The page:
Aviation language manifesto

You Say Tomato’s stance on aviation language and safety: A manifesto

Based on the findings and best practice recommendations of CAP 1375, You Say Tomato calls on ICAO Member States, the aviation industry, and national regulators to work together to improve language proficiency and communication in international aviation.

 

AVIATION LANGUAGE MANIFESTO

ICAO Member States must allow only one language to be spoken in international radiotelephony, irrespective of location and speaker.

ICAO Member States and national regulators must introduce minimum language proficiency requirements for all persons working in international aviation, irrespective of occupation, role, or language background (including monolingual English speakers).

National regulators and the aviation industry must work together to improve reporting culture regarding language-related miscommunication.

ICAO Member States and national regulators must promote and adhere to the clear and explicit international guidelines in ICAO Circular 323 to help teachers of English for aviation operational communication.

ICAO Member States and national regulators must promote and adhere to the clear and explicit international guidelines in ICAO Circular 318 for assessment of English for aeronautical communication and establish systems of enforcement.

ICAO Member States and national regulators must revisit the existing Language Proficiency Requirements and levels, researching their effectiveness, suitability, and if they are fit for purpose.

We call on decision makers, professionals, practitioners, and researchers to put your name to these assertions. If you support this proposal then stand with me, share this manifesto, and comment below.

Signed,

Dr Barbara Clark, Founder, You Say Tomato

 

Background

The UK CAA commissioned research which culminated in CAP 1375, and which covered all aspects of pilot / ATC communication including standards, training, testing, practical use, and reporting of language-related incidents.

The evidence compiled during this research demonstrated that there are improvements to be made in every aspect of aviation English. Whilst aviation remains the safest way to travel, incident reports demonstrate that there are communication issues throughout aviation. The majority of these incidents can be avoided through the measures which You Say Tomato has set out in CAP 1375 and in this Manifesto. Everyone involved in the industry should work together to eradicate these issues before an incident becomes an accident.

A single language of aviation

  • One language to be spoken during all phases of flight, including pushback, taxi, preflight briefings, and prelanding briefings
  • Single language of aviation where international flights of any sort operate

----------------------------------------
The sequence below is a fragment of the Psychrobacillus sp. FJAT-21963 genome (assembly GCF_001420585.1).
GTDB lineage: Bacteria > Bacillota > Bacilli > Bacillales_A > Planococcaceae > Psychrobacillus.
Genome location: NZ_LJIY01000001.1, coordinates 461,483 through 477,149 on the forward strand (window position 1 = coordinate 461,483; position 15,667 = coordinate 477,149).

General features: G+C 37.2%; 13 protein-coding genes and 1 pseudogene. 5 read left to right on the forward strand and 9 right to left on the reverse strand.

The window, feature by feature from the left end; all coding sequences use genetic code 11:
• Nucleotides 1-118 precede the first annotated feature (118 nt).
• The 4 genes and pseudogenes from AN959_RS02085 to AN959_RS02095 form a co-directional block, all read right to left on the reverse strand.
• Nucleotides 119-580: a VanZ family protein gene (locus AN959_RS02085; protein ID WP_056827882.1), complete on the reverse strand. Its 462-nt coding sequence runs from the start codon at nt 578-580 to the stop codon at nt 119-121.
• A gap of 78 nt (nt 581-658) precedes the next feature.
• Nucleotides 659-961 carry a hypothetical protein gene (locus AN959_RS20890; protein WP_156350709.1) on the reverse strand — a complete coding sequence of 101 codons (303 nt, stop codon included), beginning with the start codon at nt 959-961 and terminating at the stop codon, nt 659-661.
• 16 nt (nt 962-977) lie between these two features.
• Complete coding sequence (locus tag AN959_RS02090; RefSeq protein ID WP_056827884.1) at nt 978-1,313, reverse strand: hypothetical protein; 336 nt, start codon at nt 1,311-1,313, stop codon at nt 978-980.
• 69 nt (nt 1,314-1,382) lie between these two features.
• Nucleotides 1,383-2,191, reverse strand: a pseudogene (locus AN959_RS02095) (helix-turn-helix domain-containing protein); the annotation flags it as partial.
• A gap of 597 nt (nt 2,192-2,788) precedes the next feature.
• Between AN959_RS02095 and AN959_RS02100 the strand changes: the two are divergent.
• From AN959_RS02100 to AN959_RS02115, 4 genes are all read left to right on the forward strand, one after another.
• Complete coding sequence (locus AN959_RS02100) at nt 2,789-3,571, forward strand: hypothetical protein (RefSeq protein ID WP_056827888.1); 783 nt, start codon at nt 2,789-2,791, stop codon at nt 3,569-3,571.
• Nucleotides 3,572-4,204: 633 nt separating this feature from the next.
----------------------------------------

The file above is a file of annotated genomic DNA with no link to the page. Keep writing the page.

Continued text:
• Implementation of English-only communication in all simulator training
  • Language proficiency requirements for all aircraft operators
  • Language proficiency training and assessment for those for whom English is their first language
  • Language proficiency awareness training for monolingual English speakers

Proficiency requirements for all aviation professionals

  • Ground staff, ramp and apron workers, pushback crews, and baggage handlers
  • Engineers, maintenance, and mechanics
  • De-icing crews
  • Caterers
  • Airport maintenance and groundkeepers
  • Gate agents and customer service agents
  • Cabin crew, cabin attendants, and flight attendants

Improved reporting culture

  • Clarification of meaning of ‘language-related miscommunication’
  • Anonymous, first-person incident reports, with space to describe incident and how it can be avoided in future
  • Report databases to be public, searchable, and available to read and download

Increased emphasis on clear and explicit international guidelines in ICAO Circular 323 for aviation English language teachers

  • Lessons and syllabi to replicate real world situations as much as possible
  • Training for teachers with non-aviation backgrounds
  • Virtual spaces and regular events for sharing ideas, lessons learned, and good / best practice

Increased emphasis on clear and explicit international guidelines in ICAO Circular 318 for aviation English proficiency rating and assessment

  • Real-world conditions replicated as much as possible including sound, smell, physical space, and time pressure
  • Increased regulation of language proficiency raters
  • Transparency about assessment expectations
  • Central repository for assessment information
  • A limit on the number of assessment methods and exams: One Standard, One Test
  • Recurrent radiotelephony training and assessment
  • Authoritative regulatory oversight of assessment criteria and methods, including penalties for non-compliance

Open, candid discussion of existing ICAO Language Proficiency Requirements (LPRs) suitability

  • Commission research to understand LPR effectiveness in all ICAO Member States
  • Scrutinisation and discussion of research results
  • Amend LPRs based on empirical and clearly founded data and analysis
  • Language proficiency training, assessment, and rating for all language backgrounds, including those for whom English is their first language
  • Evidence-based Language Proficiency Requirements and levels, grounded in real-world practices, expectations, and effects on safety, should be the way forward – ICAO Member States should not be afraid of change.